The Sounders won 14 of their final 16 matches, completing a comeback from the depths of the MLS standings to the No. 2 seed in the Western Conference, earning a bye and a 2-1 win over the San Jose Earthquakes.
A choked-up Sounders coach Brian Schmetzer fought back tears as he struggled to describe his team’s improbable journey out of the abyss.
Not just during Sunday’s frenetic 2-1 comeback victory over the determined San Jose Earthquakes, but over four months of the greatest second-half comeback Major League Soccer has ever seen. A team that in June seemed destined to miss the playoffs for the first time in its history now has a first-round bye after 14 wins over their final 16 matches and an extraordinary confluence of events the season’s final day.
“That was intense,’’ Schmetzer said once the final whistle had sounded. “We were aware of what was happening.’’
What was happening, in front of 42,617 scoreboard-watching fans at CenturyLink Field, was the Sounders were down 1-0 on a Chad Marshall own goal in the 64th minute as the teams they needed to lose were winning or tied. Even the hated Portland Timbers, who started a “B” squad in their finale, were hanging close to Vancouver late to keep alive the prospect of the Sounders tumbling to fifth place and playing a midweek knockout round match on the road.
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But then, Peruvian forward Raul Ruidiaz took over — as he has so often since his July signing — and a team left for dead rose from the ashes once more. Ruidiaz redirected a Cristian Roldan cross into the net for a 79th-minute equalizer, then finished off a three-way passing gem with teammates Nicolas Lodeiro and Victor Rodriguez in the dying seconds of stoppage time to complete this unlikeliest of regular-season endings.
Moments before that goal, the Sounders learned that FC Dallas had been scored on twice by Colorado in the final 10 minutes of their game to fall behind 2-1. Knowing they needed only a win and a Dallas tie or loss to clinch second place and the first-round bye, the Sounders realized Ruidiaz’s second goal had just sealed the best playoff seeding hoped for when so-called “Decision Day’’ began.
Fans leapt from their seats in disbelief and in-stadium fireworks erupted as Ruidiaz’s 94th-minute shot found the back of the net to the right of goalkeeper JT Marcinkowski. The Sounders poured from their bench to mob Ruidiaz in a wild celebration, the emotions of a four-month stretch in which they could barely afford to lose a game finally letting loose.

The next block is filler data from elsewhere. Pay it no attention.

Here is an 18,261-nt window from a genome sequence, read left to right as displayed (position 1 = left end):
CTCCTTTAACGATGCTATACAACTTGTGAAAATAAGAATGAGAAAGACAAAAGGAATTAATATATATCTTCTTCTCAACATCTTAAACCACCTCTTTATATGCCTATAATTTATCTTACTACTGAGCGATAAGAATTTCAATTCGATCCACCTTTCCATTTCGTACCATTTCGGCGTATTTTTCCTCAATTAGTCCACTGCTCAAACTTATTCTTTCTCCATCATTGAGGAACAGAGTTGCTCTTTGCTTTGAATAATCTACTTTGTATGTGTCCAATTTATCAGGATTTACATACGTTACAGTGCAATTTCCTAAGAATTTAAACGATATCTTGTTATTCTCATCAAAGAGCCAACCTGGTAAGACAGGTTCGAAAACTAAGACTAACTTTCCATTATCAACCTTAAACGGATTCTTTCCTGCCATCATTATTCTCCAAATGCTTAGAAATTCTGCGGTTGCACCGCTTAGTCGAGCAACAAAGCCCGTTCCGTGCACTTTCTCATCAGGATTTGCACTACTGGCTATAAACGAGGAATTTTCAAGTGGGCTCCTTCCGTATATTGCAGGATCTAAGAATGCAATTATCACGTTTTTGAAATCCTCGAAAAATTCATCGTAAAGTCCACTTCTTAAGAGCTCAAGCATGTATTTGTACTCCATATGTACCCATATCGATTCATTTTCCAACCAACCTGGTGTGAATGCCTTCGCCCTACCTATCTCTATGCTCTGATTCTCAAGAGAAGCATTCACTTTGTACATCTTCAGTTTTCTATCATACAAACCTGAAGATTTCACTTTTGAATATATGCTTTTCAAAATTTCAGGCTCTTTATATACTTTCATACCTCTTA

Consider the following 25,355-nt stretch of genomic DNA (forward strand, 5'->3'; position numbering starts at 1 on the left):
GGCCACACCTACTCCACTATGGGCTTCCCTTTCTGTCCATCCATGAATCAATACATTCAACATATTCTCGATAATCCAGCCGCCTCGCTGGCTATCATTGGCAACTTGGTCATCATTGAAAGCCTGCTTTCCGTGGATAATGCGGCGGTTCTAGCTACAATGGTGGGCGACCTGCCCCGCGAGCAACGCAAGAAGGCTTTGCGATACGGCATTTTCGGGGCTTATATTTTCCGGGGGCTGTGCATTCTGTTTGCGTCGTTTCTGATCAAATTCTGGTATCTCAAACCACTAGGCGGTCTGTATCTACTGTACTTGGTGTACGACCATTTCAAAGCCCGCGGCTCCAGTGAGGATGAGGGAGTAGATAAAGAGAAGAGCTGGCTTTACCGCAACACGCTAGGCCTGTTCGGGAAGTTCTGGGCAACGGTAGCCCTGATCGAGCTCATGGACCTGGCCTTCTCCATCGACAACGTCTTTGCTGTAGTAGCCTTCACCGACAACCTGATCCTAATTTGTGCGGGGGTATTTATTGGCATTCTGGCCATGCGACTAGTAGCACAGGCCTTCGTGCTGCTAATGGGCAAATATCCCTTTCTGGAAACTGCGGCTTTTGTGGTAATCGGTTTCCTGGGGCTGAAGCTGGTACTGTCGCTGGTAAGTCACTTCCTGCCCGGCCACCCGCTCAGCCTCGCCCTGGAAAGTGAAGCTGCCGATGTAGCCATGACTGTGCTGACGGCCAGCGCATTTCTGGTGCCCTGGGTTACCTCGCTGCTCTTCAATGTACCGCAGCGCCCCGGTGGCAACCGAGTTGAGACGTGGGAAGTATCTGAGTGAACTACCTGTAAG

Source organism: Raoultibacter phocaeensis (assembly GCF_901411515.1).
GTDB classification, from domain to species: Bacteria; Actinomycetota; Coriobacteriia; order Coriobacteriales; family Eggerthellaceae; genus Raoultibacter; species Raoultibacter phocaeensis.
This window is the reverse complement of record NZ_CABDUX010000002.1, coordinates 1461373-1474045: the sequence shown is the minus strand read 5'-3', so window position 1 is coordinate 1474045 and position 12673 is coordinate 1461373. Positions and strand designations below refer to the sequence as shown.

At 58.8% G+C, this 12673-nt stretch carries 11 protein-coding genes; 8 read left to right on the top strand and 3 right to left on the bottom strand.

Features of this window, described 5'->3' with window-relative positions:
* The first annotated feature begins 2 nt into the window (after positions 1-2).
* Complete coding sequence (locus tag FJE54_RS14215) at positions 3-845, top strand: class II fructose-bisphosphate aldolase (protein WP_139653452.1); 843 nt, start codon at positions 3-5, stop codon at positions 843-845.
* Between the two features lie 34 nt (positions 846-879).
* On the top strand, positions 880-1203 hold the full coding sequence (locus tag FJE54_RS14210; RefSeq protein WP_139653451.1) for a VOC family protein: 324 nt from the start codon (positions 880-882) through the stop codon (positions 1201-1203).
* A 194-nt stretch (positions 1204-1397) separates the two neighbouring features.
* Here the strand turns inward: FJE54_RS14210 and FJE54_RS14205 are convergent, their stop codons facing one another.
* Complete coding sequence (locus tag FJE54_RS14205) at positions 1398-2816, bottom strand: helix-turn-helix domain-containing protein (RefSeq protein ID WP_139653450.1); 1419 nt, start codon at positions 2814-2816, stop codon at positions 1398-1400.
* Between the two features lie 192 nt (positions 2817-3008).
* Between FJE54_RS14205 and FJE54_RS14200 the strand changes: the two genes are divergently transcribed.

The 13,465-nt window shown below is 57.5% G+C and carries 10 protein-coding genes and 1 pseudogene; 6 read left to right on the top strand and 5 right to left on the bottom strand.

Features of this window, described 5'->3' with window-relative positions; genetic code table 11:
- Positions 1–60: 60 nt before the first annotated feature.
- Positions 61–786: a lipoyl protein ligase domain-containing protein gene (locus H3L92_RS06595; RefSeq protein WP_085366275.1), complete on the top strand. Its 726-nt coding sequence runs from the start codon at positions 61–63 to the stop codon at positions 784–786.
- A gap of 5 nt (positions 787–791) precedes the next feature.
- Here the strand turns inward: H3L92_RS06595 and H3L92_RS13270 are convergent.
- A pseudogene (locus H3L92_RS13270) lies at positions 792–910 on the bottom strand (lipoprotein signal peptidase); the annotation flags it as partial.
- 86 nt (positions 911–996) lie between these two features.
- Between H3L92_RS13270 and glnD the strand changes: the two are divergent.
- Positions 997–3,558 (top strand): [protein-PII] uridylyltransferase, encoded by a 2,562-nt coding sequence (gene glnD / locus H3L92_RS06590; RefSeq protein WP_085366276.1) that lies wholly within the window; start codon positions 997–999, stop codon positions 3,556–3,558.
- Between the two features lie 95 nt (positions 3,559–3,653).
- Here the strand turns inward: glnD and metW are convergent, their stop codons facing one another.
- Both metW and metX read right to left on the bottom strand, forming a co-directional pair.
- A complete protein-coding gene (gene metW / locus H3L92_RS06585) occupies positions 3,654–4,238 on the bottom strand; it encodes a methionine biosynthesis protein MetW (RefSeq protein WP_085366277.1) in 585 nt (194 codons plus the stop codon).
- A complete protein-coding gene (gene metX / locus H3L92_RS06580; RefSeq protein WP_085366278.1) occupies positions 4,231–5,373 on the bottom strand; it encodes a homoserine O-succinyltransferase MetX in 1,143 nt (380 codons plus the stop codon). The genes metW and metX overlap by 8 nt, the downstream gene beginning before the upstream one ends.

“This team did not want to draw,’’ Schmetzer said. “They obviously didn’t want to lose. But they did not want to draw in their last game of the year in front of the fans they wanted to impress.
“They wanted to end this season on a positive note for their mentality,’’ he added. “For their ‘never-say-die’ mentality. That’s why this team is capable of a championship.’’
With LAFC also losing on a late goal to conference champion Sporting Kansas City, the 18-11-5 Sounders were assured of second place all by themselves. They’ll face either Portland, Dallas or LAFC in a two-leg conference semifinal tentatively set for next Sunday on the road and Nov. 8 at home.
“When we were able to tie and Ozzie (Alonso) passed us the news that Dallas was down, it made everything very, very tight and stressful,’’ Ruidiaz said after scoring his ninth and 10th goals for the Sounders in only 14 games. “And then the rest was just pure craziness.’’
Rarely has a second-place finish engendered a celebration worthy of a championship. But given what had just transpired, in a season where the Sounders went an astounding 15-2-2 from July 4 onward, they weren’t holding back.
“It was crazy,’’ said Alonso, one of the first to greet Ruidiaz post goal. “I was screaming, jumping. Because it was after 90 minutes, the score was 2-1, and we knew we’d finish second and have a bye. I was very happy … for the team because we never quit. We fought for each other and the end, we won and finished second.’’
Right back Kelvin Leerdam, who’d been substituted off in the 79th minute so midfielder Handwalla Bwana could try to provide a late offensive spark, raced from the bench to join the celebrating. Leerdam said he’d never lost hope, even back in July, that the Sounders were capable of a streak like this to make the playoffs.
He said he even told general manager Garth Lagerwey as much, liking the intensity he’d seen from players in training and knowing their best matches lay ahead of them.
“I’ve been doing this for nine years,’’ said the second-year Sounder and veteran of the Dutch Eredivisie. “All of the teams I’ve played on, that kind of work benefits the team in the second part of the season. Everybody was feeling fit and healthy, and I think we had more energy.’’
Indeed, the work by Ruidiaz, Lodeiro and a now-healthy Rodriguez on the winning goal was a dream realized for Lagerwey and the coaching staff, who’d long envisioned the healthy trio wreaking late-season damage. Whether they’d foreseen causing this much damage and achieving the conference’s second-best record is up for debate.
“Inside the locker room, we felt we had no shot at second,’’ Lodeiro said. “But the playoffs, we felt all along we could get to because we believed in our team.’’
And that’s what Schmetzer, struggling for words once the on-field celebrating ended Sunday, will take away from this most improbable of seasons.
“This team is good,’’ Schmetzer said. “Not once did the coaching staff, the front office staff, or a lot of our fans in this building give up on this team or not believe that they could do something special.
“You would be silly, or you would be remiss, to count that group of players out of any situation.’’